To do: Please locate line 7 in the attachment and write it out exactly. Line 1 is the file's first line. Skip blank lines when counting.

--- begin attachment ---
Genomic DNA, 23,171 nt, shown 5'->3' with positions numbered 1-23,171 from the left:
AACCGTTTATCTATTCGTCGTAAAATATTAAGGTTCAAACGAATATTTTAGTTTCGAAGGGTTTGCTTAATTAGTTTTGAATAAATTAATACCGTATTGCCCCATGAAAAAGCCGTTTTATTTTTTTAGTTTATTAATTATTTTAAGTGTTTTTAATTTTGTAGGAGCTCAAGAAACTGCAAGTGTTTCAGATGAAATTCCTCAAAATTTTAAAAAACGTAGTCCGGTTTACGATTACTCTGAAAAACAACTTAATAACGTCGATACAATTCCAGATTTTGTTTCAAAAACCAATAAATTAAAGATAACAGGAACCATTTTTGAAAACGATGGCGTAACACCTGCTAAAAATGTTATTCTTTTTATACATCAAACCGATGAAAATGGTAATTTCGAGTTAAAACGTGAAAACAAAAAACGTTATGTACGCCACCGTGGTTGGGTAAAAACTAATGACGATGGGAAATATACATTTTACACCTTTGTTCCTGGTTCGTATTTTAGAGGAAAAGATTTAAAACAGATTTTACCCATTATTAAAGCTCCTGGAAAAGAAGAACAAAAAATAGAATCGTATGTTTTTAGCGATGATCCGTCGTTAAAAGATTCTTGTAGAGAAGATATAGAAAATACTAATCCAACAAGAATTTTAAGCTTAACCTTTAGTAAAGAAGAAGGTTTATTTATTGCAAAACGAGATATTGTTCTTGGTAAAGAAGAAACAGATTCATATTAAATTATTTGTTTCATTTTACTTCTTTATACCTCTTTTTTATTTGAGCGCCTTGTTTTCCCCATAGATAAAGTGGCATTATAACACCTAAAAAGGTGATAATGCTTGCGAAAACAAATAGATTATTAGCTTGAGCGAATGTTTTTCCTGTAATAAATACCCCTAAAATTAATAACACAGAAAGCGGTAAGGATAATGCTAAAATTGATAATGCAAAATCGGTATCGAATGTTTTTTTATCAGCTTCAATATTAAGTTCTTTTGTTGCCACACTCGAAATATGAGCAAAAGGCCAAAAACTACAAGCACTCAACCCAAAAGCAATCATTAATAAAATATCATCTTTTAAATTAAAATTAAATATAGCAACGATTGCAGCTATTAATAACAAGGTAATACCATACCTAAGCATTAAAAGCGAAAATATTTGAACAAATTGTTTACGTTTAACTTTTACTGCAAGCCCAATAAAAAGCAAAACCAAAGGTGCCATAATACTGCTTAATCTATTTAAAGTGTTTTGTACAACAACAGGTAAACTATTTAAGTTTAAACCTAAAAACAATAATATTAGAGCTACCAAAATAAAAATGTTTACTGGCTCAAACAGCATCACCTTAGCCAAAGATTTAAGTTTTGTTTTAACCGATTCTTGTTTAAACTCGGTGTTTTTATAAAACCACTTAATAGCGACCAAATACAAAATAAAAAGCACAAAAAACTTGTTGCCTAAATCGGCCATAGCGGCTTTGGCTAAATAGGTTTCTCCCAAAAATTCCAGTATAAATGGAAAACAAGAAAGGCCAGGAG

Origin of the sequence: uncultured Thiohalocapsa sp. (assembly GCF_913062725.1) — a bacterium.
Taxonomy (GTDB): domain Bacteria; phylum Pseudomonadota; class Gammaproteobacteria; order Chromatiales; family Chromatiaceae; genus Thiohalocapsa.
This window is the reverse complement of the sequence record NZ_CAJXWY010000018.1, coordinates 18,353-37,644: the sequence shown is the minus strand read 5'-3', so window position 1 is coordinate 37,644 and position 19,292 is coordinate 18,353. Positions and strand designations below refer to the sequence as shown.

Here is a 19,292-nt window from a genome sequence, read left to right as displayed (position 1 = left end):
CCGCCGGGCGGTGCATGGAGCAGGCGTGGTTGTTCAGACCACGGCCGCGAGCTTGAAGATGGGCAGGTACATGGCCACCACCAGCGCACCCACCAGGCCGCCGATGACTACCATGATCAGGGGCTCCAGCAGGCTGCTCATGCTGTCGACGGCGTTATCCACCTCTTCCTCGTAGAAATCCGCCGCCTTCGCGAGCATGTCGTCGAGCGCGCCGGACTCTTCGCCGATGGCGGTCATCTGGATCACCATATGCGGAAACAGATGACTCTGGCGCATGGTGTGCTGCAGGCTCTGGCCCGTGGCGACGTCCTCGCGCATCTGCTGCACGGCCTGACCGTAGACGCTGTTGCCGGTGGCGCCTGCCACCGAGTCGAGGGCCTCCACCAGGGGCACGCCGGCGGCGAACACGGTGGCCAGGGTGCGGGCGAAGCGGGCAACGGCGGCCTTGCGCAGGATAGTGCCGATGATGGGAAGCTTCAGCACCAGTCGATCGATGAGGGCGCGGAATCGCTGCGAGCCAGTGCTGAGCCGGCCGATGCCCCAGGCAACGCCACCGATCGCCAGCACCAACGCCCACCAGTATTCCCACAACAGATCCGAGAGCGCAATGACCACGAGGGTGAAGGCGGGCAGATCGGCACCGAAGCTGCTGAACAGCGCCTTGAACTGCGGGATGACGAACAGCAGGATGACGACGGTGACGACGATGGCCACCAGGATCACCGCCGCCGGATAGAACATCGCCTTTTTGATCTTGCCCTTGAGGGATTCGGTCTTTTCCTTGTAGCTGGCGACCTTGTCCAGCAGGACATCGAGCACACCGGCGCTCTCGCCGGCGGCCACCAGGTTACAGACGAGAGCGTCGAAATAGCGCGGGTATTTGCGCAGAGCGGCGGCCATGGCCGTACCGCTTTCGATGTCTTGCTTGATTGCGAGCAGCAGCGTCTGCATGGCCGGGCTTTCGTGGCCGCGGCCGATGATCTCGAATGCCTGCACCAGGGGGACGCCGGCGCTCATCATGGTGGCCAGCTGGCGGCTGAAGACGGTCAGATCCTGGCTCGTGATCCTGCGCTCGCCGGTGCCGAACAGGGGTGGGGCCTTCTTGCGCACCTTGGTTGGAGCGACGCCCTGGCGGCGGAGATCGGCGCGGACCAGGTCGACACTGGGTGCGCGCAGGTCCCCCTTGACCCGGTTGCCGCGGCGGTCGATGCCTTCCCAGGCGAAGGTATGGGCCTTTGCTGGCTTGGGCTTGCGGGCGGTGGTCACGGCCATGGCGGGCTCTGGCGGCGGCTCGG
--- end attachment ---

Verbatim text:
CCGCCGGGCGGTGCATGGAGCAGGCGTGGTTGTTCAGACCACGGCCGCGAGCTTGAAGATGGGCAGGTACATGGCCACCACCAGCGCACCCACCAGGCCGCCGATGACTACCATGATCAGGGGCTCCAGCAGGCTGCTCATGCTGTCGACGGCGTTATCCACCTCTTCCTCGTAGAAATCCGCCGCCTTCGCGAGCATGTCGTCGAGCGCGCCGGACTCTTCGCCGATGGCGGTCATCTGGATCACCATATGCGGAAACAGATGACTCTGGCGCATGGTGTGCTGCAGGCTCTGGCCCGTGGCGACGTCCTCGCGCATCTGCTGCACGGCCTGACCGTAGACGCTGTTGCCGGTGGCGCCTGCCACCGAGTCGAGGGCCTCCACCAGGGGCACGCCGGCGGCGAACACGGTGGCCAGGGTGCGGGCGAAGCGGGCAACGGCGGCCTTGCGCAGGATAGTGCCGATGATGGGAAGCTTCAGCACCAGTCGATCGATGAGGGCGCGGAATCGCTGCGAGCCAGTGCTGAGCCGGCCGATGCCCCAGGCAACGCCACCGATCGCCAGCACCAACGCCCACCAGTATTCCCACAACAGATCCGAGAGCGCAATGACCACGAGGGTGAAGGCGGGCAGATCGGCACCGAAGCTGCTGAACAGCGCCTTGAACTGCGGGATGACGAACAGCAGGATGACGACGGTGACGACGATGGCCACCAGGATCACCGCCGCCGGATAGAACATCGCCTTTTTGATCTTGCCCTTGAGGGATTCGGTCTTTTCCTTGTAGCTGGCGACCTTGTCCAGCAGGACATCGAGCACACCGGCGCTCTCGCCGGCGGCCACCAGGTTACAGACGAGAGCGTCGAAATAGCGCGGGTATTTGCGCAGAGCGGCGGCCATGGCCGTACCGCTTTCGATGTCTTGCTTGATTGCGAGCAGCAGCGTCTGCATGGCCGGGCTTTCGTGGCCGCGGCCGATGATCTCGAATGCCTGCACCAGGGGGACGCCGGCGCTCATCATGGTGGCCAGCTGGCGGCTGAAGACGGTCAGATCCTGGCTCGTGATCCTGCGCTCGCCGGTGCCGAACAGGGGTGGGGCCTTCTTGCGCACCTTGGTTGGAGCGACGCCCTGGCGGCGGAGATCGGCGCGGACCAGGTCGACACTGGGTGCGCGCAGGTCCCCCTTGACCCGGTTGCCGCGGCGGTCGATGCCTTCCCAGGCGAAGGTATGGGCCTTTGCTGGCTTGGGCTTGCGGGCGGTGGTCACGGCCATGGCGGGCTCTGGCGGCGGCTCGG